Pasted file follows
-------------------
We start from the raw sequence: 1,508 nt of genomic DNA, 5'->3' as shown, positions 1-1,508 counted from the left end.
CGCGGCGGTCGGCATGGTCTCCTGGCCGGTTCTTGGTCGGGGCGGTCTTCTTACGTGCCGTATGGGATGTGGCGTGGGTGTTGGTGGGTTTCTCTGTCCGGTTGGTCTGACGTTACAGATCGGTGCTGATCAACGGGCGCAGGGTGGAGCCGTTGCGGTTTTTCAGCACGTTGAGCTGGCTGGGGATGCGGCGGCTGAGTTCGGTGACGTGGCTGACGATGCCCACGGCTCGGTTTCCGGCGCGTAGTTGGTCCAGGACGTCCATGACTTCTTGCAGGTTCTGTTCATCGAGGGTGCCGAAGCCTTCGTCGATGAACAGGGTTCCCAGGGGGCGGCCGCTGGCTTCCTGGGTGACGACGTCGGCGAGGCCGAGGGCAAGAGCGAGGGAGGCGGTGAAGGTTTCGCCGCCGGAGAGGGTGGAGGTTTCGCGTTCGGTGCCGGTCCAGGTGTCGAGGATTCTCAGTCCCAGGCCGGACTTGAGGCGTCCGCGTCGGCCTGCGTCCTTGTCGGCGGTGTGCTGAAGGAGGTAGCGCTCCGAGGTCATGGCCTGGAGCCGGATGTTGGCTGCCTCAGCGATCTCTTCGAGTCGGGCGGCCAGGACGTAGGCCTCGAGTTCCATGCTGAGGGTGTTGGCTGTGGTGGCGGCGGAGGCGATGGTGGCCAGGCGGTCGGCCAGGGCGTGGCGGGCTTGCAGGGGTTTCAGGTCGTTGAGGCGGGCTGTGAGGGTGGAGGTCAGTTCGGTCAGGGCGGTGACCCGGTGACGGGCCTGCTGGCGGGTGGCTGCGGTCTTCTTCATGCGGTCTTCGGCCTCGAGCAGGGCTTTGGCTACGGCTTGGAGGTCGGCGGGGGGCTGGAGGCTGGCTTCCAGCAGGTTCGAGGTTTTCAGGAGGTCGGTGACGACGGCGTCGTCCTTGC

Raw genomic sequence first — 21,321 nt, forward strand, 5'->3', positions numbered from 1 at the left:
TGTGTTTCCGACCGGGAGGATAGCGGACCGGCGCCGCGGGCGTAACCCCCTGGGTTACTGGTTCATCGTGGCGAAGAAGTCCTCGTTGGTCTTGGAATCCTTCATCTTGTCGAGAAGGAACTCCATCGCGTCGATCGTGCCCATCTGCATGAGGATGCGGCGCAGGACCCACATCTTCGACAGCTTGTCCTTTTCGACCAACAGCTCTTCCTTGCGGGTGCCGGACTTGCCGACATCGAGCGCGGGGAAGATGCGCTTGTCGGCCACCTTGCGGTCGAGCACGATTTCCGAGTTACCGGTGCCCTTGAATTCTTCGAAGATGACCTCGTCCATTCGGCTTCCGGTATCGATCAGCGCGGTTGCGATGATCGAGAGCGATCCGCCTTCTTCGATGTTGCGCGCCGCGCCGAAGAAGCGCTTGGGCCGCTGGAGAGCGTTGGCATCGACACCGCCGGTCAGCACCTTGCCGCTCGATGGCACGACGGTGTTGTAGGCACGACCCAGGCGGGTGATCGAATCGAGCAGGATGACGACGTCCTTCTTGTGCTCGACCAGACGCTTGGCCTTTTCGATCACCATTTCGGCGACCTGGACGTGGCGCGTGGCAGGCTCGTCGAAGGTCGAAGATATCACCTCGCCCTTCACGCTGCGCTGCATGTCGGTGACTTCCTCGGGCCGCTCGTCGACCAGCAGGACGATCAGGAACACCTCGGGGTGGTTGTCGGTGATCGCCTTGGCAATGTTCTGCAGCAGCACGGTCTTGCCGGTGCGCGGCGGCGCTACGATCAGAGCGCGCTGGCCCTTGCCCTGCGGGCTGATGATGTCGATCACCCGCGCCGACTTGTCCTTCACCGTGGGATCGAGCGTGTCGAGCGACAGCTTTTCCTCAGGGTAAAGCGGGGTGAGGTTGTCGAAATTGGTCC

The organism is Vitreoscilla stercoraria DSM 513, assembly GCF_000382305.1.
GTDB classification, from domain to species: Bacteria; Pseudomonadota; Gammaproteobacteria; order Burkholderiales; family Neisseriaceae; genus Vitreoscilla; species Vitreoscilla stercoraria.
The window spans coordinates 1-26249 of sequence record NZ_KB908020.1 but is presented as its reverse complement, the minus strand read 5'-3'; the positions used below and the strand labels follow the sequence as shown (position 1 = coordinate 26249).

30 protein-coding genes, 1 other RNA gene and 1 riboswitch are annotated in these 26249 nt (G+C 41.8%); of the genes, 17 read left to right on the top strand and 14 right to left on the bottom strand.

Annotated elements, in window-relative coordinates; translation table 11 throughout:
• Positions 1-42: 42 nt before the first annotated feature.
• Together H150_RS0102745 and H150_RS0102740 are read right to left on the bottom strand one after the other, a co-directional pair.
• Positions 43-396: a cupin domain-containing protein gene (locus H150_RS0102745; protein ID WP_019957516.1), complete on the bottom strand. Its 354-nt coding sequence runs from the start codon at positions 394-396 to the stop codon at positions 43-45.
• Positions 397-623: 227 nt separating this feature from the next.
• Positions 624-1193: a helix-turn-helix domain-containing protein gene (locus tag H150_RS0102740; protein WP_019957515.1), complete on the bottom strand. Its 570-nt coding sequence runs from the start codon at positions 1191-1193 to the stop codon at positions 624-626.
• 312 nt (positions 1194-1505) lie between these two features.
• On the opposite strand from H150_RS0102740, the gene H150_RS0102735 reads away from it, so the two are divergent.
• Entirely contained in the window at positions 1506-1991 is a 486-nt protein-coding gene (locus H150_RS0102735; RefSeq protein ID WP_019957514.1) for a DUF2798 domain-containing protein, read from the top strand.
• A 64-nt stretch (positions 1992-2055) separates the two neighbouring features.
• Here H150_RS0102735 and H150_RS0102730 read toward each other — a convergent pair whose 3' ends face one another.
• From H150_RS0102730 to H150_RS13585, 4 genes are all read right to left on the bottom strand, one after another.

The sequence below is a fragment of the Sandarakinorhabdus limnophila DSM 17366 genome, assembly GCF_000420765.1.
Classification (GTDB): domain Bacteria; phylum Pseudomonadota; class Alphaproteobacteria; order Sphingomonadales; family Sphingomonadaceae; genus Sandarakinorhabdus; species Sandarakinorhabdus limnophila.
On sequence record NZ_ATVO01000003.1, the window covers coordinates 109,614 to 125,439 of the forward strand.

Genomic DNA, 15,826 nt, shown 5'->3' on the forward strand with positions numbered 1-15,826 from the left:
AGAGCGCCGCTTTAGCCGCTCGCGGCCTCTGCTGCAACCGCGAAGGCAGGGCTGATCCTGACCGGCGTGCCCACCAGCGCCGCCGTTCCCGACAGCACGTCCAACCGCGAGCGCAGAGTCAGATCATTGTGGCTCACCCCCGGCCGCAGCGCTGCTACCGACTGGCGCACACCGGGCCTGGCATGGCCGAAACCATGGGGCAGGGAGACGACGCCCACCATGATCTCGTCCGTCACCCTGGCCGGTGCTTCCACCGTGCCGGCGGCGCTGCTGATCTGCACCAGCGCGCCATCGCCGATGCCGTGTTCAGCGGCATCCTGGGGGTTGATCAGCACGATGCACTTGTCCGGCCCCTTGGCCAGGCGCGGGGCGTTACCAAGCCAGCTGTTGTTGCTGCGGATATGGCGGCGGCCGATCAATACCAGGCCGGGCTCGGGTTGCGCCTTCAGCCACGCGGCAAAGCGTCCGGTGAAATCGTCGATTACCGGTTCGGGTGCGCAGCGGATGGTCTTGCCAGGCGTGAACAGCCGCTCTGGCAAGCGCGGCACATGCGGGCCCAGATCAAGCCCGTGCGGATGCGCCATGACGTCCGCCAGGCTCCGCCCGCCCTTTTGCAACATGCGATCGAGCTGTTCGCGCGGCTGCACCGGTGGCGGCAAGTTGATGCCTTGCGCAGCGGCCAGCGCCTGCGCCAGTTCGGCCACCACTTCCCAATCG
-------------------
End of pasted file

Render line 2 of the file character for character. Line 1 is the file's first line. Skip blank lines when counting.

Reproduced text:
CGCGGCGGTCGGCATGGTCTCCTGGCCGGTTCTTGGTCGGGGCGGTCTTCTTACGTGCCGTATGGGATGTGGCGTGGGTGTTGGTGGGTTTCTCTGTCCGGTTGGTCTGACGTTACAGATCGGTGCTGATCAACGGGCGCAGGGTGGAGCCGTTGCGGTTTTTCAGCACGTTGAGCTGGCTGGGGATGCGGCGGCTGAGTTCGGTGACGTGGCTGACGATGCCCACGGCTCGGTTTCCGGCGCGTAGTTGGTCCAGGACGTCCATGACTTCTTGCAGGTTCTGTTCATCGAGGGTGCCGAAGCCTTCGTCGATGAACAGGGTTCCCAGGGGGCGGCCGCTGGCTTCCTGGGTGACGACGTCGGCGAGGCCGAGGGCAAGAGCGAGGGAGGCGGTGAAGGTTTCGCCGCCGGAGAGGGTGGAGGTTTCGCGTTCGGTGCCGGTCCAGGTGTCGAGGATTCTCAGTCCCAGGCCGGACTTGAGGCGTCCGCGTCGGCCTGCGTCCTTGTCGGCGGTGTGCTGAAGGAGGTAGCGCTCCGAGGTCATGGCCTGGAGCCGGATGTTGGCTGCCTCAGCGATCTCTTCGAGTCGGGCGGCCAGGACGTAGGCCTCGAGTTCCATGCTGAGGGTGTTGGCTGTGGTGGCGGCGGAGGCGATGGTGGCCAGGCGGTCGGCCAGGGCGTGGCGGGCTTGCAGGGGTTTCAGGTCGTTGAGGCGGGCTGTGAGGGTGGAGGTCAGTTCGGTCAGGGCGGTGACCCGGTGACGGGCCTGCTGGCGGGTGGCTGCGGTCTTCTTCATGCGGTCTTCGGCCTCGAGCAGGGCTTTGGCTACGGCTTGGAGGTCGGCGGGGGGCTGGAGGCTGGCTTCCAGCAGGTTCGAGGTTTTCAGGAGGTCGGTGACGACGGCGTCGTCCTTGC